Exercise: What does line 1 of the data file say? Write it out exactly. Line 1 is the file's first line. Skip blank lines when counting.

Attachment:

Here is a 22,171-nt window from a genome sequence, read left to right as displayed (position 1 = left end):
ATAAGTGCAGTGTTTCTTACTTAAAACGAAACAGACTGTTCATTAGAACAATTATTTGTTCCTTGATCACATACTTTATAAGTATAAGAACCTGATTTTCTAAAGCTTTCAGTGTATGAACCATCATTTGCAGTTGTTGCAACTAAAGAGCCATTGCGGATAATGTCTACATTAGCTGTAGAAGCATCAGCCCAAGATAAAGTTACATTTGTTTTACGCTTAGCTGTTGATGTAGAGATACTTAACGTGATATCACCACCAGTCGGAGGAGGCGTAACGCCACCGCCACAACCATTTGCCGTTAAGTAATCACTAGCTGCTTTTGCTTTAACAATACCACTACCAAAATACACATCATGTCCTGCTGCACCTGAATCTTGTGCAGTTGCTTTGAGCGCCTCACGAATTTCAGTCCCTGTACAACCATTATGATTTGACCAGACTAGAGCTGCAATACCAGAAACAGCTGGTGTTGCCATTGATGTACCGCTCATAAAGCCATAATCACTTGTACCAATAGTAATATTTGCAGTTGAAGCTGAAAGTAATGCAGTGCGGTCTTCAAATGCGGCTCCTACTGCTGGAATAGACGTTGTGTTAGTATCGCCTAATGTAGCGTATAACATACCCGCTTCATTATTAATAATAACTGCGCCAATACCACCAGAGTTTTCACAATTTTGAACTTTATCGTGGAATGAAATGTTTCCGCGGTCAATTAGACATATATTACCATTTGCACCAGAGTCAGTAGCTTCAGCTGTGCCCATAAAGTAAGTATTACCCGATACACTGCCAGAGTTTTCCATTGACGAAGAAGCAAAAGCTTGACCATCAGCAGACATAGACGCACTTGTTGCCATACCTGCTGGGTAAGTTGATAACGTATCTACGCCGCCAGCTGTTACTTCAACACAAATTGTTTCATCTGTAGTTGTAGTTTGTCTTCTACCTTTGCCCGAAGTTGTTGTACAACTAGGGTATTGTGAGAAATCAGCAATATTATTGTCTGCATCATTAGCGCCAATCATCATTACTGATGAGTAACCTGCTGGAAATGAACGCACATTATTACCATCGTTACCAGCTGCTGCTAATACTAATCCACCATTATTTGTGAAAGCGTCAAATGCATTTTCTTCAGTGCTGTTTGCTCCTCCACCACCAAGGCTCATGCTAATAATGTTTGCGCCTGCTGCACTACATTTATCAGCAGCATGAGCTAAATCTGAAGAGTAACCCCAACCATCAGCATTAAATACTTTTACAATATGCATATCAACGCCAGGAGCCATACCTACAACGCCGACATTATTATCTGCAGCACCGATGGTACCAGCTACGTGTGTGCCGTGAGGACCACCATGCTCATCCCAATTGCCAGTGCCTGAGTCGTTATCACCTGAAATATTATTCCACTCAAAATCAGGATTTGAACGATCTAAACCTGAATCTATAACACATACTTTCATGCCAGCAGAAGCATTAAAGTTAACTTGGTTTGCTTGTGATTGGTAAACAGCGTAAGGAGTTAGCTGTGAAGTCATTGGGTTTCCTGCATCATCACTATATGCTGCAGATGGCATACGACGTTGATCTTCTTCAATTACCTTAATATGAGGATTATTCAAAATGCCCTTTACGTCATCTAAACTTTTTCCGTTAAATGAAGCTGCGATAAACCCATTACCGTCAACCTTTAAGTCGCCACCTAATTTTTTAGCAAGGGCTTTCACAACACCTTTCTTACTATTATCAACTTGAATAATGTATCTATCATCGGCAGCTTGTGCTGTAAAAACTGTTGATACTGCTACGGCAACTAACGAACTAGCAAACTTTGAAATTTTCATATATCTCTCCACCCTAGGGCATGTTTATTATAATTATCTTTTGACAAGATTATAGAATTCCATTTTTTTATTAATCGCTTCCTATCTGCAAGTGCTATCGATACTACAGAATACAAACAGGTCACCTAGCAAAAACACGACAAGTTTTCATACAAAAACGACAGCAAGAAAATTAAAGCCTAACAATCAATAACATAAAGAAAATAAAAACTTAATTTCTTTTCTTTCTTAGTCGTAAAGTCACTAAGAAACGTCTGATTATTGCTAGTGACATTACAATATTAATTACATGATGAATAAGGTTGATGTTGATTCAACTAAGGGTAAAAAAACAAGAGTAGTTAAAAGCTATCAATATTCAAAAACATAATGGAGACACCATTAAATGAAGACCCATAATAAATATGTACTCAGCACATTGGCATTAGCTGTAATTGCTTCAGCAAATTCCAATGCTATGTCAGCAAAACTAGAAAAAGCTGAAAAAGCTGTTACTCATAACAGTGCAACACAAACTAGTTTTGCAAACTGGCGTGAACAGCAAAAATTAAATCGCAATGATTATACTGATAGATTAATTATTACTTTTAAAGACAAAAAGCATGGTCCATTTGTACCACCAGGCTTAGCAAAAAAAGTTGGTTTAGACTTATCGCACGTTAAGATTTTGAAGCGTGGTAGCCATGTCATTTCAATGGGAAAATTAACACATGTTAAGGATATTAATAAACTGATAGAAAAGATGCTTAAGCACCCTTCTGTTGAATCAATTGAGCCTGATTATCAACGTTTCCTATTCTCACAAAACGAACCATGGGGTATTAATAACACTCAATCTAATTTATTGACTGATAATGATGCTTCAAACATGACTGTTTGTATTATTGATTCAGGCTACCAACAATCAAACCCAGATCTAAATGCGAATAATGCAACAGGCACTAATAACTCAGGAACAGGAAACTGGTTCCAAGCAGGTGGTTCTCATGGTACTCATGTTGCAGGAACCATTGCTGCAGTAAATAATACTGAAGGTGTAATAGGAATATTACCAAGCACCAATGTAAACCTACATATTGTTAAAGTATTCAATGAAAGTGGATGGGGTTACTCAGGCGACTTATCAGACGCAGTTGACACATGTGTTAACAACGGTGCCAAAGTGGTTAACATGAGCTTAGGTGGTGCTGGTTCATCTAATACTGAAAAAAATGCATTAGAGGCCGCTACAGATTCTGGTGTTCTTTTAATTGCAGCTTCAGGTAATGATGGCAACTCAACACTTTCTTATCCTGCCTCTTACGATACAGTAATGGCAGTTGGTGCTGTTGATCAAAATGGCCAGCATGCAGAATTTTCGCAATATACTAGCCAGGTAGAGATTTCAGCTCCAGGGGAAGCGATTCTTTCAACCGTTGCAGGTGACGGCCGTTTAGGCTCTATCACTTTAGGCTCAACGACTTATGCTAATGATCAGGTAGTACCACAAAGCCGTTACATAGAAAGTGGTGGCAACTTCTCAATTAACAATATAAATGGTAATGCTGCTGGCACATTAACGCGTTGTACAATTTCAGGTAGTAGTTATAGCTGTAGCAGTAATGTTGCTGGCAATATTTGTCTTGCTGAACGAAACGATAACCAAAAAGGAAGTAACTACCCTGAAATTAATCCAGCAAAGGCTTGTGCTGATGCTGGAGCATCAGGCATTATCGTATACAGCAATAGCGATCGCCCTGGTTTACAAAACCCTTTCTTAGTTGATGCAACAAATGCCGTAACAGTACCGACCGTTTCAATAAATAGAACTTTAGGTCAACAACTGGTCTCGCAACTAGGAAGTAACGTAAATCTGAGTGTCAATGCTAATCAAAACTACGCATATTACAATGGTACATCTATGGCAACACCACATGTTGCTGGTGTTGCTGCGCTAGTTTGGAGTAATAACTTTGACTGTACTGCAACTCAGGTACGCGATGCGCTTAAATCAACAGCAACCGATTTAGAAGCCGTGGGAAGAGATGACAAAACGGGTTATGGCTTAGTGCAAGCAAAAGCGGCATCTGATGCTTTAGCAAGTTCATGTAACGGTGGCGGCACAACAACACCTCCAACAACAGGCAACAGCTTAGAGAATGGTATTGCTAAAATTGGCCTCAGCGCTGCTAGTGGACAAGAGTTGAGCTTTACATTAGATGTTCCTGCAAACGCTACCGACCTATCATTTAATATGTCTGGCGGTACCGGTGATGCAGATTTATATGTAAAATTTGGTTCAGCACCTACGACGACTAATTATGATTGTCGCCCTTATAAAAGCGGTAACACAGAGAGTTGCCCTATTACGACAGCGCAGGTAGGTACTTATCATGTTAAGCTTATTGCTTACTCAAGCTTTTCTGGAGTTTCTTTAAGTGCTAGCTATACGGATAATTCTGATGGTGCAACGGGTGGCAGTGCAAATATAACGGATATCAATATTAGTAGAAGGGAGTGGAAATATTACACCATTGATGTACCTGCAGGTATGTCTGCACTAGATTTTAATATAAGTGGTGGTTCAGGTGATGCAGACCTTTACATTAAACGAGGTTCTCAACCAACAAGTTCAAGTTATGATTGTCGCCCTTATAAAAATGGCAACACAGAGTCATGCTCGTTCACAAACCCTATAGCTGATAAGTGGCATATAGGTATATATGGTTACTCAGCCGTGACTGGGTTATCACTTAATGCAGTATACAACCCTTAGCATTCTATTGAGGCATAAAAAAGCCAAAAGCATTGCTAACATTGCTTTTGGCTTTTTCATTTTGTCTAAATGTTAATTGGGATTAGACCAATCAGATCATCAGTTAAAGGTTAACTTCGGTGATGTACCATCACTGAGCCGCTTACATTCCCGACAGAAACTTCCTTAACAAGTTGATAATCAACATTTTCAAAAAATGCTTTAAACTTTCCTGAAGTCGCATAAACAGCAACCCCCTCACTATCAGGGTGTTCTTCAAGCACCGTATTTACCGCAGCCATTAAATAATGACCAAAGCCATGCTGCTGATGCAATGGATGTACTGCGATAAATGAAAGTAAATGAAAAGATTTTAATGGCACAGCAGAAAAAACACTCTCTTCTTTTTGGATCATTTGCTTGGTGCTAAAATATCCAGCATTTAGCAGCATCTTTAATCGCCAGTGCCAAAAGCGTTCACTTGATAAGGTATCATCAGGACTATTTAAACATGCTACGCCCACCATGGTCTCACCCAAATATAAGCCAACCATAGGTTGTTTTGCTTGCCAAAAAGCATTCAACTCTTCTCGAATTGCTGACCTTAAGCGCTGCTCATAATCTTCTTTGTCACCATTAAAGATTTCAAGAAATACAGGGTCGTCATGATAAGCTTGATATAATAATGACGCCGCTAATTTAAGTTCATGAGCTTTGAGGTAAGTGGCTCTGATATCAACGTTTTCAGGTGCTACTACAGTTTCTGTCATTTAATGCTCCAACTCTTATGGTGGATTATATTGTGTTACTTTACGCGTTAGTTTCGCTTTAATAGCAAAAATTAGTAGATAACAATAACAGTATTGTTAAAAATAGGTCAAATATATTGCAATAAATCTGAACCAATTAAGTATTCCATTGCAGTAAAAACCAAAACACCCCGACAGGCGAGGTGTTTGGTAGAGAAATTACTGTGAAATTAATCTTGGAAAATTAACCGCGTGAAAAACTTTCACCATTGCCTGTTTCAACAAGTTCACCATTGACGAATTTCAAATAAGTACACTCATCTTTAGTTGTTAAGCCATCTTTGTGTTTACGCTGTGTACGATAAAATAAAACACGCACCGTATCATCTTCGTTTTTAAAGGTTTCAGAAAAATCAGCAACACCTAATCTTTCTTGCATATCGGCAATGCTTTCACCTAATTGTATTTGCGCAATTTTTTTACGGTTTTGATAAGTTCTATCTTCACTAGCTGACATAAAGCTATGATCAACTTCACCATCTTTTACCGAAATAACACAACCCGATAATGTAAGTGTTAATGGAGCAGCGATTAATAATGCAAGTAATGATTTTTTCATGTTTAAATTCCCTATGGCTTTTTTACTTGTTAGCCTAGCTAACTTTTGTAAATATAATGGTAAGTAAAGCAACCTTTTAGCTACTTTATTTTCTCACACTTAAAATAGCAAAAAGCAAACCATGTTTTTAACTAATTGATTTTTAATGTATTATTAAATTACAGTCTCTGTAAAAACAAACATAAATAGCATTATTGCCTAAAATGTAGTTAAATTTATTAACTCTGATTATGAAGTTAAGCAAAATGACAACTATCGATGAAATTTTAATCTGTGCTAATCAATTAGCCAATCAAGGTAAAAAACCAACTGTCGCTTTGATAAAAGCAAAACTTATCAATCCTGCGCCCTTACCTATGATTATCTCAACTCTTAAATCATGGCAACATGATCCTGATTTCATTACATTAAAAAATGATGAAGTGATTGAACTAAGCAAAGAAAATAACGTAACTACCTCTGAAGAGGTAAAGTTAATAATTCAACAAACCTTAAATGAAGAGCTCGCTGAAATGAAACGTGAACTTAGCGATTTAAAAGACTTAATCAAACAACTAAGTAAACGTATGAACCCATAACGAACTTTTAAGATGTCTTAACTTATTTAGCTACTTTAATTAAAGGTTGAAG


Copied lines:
Here is a 22,171-nt window from a genome sequence, read left to right as displayed (position 1 = left end):